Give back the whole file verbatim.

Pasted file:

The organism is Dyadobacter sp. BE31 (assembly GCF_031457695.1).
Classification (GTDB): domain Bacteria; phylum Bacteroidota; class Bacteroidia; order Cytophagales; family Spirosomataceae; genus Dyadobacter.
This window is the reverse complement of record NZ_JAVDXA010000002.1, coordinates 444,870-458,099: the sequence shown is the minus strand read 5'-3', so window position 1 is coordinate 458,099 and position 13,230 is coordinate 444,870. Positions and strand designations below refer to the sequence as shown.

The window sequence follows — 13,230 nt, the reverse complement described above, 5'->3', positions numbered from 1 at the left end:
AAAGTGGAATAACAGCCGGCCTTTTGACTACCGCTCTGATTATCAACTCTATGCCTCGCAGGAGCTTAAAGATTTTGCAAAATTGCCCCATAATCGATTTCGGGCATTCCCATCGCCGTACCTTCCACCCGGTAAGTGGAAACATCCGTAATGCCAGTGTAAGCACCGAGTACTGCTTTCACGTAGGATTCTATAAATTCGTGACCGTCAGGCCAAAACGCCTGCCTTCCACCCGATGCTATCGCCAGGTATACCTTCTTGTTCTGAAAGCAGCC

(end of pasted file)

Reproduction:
The organism is Dyadobacter sp. BE31 (assembly GCF_031457695.1).
Classification (GTDB): domain Bacteria; phylum Bacteroidota; class Bacteroidia; order Cytophagales; family Spirosomataceae; genus Dyadobacter.
This window is the reverse complement of record NZ_JAVDXA010000002.1, coordinates 444,870-458,099: the sequence shown is the minus strand read 5'-3', so window position 1 is coordinate 458,099 and position 13,230 is coordinate 444,870. Positions and strand designations below refer to the sequence as shown.

The window sequence follows — 13,230 nt, the reverse complement described above, 5'->3', positions numbered from 1 at the left end:
AAAGTGGAATAACAGCCGGCCTTTTGACTACCGCTCTGATTATCAACTCTATGCCTCGCAGGAGCTTAAAGATTTTGCAAAATTGCCCCATAATCGATTTCGGGCATTCCCATCGCCGTACCTTCCACCCGGTAAGTGGAAACATCCGTAATGCCAGTGTAAGCACCGAGTACTGCTTTCACGTAGGATTCTATAAATTCGTGACCGTCAGGCCAAAACGCCTGCCTTCCACCCGATGCTATCGCCAGGTATACCTTCTTGTTCTGAAAGCAGCC